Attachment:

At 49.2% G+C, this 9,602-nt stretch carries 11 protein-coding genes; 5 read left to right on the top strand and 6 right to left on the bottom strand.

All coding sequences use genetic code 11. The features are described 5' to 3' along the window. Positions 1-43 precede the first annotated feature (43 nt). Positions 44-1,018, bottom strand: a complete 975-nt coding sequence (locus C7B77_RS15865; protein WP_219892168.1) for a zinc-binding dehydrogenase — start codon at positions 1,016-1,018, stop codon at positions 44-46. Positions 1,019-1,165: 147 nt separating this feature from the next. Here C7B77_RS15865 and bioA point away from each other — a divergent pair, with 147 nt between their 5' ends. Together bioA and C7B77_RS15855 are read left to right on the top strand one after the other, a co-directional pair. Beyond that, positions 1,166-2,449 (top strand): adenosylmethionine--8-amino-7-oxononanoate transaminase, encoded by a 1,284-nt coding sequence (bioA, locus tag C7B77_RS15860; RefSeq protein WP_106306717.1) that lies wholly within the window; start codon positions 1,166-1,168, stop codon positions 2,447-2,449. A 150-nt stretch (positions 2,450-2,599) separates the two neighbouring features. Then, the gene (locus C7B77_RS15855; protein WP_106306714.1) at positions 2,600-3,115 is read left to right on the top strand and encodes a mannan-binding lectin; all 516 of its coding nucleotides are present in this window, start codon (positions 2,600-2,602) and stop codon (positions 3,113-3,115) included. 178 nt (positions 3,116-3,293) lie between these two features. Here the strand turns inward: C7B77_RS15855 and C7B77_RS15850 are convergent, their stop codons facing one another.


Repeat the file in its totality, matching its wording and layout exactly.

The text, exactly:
At 49.2% G+C, this 9,602-nt stretch carries 11 protein-coding genes; 5 read left to right on the top strand and 6 right to left on the bottom strand.

All coding sequences use genetic code 11. The features are described 5' to 3' along the window. Positions 1-43 precede the first annotated feature (43 nt). Positions 44-1,018, bottom strand: a complete 975-nt coding sequence (locus C7B77_RS15865; protein WP_219892168.1) for a zinc-binding dehydrogenase — start codon at positions 1,016-1,018, stop codon at positions 44-46. Positions 1,019-1,165: 147 nt separating this feature from the next. Here C7B77_RS15865 and bioA point away from each other — a divergent pair, with 147 nt between their 5' ends. Together bioA and C7B77_RS15855 are read left to right on the top strand one after the other, a co-directional pair. Beyond that, positions 1,166-2,449 (top strand): adenosylmethionine--8-amino-7-oxononanoate transaminase, encoded by a 1,284-nt coding sequence (bioA, locus tag C7B77_RS15860; RefSeq protein WP_106306717.1) that lies wholly within the window; start codon positions 1,166-1,168, stop codon positions 2,447-2,449. A 150-nt stretch (positions 2,450-2,599) separates the two neighbouring features. Then, the gene (locus C7B77_RS15855; protein WP_106306714.1) at positions 2,600-3,115 is read left to right on the top strand and encodes a mannan-binding lectin; all 516 of its coding nucleotides are present in this window, start codon (positions 2,600-2,602) and stop codon (positions 3,113-3,115) included. 178 nt (positions 3,116-3,293) lie between these two features. Here the strand turns inward: C7B77_RS15855 and C7B77_RS15850 are convergent, their stop codons facing one another.